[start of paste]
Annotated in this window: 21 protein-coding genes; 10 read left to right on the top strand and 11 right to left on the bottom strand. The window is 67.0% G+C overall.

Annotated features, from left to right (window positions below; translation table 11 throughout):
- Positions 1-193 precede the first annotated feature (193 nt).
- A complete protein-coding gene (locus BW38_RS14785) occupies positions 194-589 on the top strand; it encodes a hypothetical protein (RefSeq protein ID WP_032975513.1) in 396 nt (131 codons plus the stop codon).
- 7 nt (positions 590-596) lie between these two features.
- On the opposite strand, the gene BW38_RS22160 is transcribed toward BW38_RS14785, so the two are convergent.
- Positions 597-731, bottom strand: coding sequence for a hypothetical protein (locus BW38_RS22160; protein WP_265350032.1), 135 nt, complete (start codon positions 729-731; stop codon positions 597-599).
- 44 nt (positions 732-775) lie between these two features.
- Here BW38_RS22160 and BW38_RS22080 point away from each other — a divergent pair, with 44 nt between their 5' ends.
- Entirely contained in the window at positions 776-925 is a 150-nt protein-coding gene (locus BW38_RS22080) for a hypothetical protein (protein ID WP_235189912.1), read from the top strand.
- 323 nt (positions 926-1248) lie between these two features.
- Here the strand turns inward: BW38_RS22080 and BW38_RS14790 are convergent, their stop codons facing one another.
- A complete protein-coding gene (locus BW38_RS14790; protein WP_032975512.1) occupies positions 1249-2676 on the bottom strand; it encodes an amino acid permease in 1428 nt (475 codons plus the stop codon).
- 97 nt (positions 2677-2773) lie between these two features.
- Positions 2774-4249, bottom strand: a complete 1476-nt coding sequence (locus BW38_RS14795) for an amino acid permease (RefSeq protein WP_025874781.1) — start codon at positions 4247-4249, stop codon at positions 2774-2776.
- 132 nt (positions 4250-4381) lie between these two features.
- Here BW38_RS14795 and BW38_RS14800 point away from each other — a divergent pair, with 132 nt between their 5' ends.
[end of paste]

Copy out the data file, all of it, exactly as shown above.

Annotated in this window: 21 protein-coding genes; 10 read left to right on the top strand and 11 right to left on the bottom strand. The window is 67.0% G+C overall.

Annotated features, from left to right (window positions below; translation table 11 throughout):
- Positions 1-193 precede the first annotated feature (193 nt).
- A complete protein-coding gene (locus BW38_RS14785) occupies positions 194-589 on the top strand; it encodes a hypothetical protein (RefSeq protein ID WP_032975513.1) in 396 nt (131 codons plus the stop codon).
- 7 nt (positions 590-596) lie between these two features.
- On the opposite strand, the gene BW38_RS22160 is transcribed toward BW38_RS14785, so the two are convergent.
- Positions 597-731, bottom strand: coding sequence for a hypothetical protein (locus BW38_RS22160; protein WP_265350032.1), 135 nt, complete (start codon positions 729-731; stop codon positions 597-599).
- 44 nt (positions 732-775) lie between these two features.
- Here BW38_RS22160 and BW38_RS22080 point away from each other — a divergent pair, with 44 nt between their 5' ends.
- Entirely contained in the window at positions 776-925 is a 150-nt protein-coding gene (locus BW38_RS22080) for a hypothetical protein (protein ID WP_235189912.1), read from the top strand.
- 323 nt (positions 926-1248) lie between these two features.
- Here the strand turns inward: BW38_RS22080 and BW38_RS14790 are convergent, their stop codons facing one another.
- A complete protein-coding gene (locus BW38_RS14790; protein WP_032975512.1) occupies positions 1249-2676 on the bottom strand; it encodes an amino acid permease in 1428 nt (475 codons plus the stop codon).
- 97 nt (positions 2677-2773) lie between these two features.
- Positions 2774-4249, bottom strand: a complete 1476-nt coding sequence (locus BW38_RS14795) for an amino acid permease (RefSeq protein WP_025874781.1) — start codon at positions 4247-4249, stop codon at positions 2774-2776.
- 132 nt (positions 4250-4381) lie between these two features.
- Here BW38_RS14795 and BW38_RS14800 point away from each other — a divergent pair, with 132 nt between their 5' ends.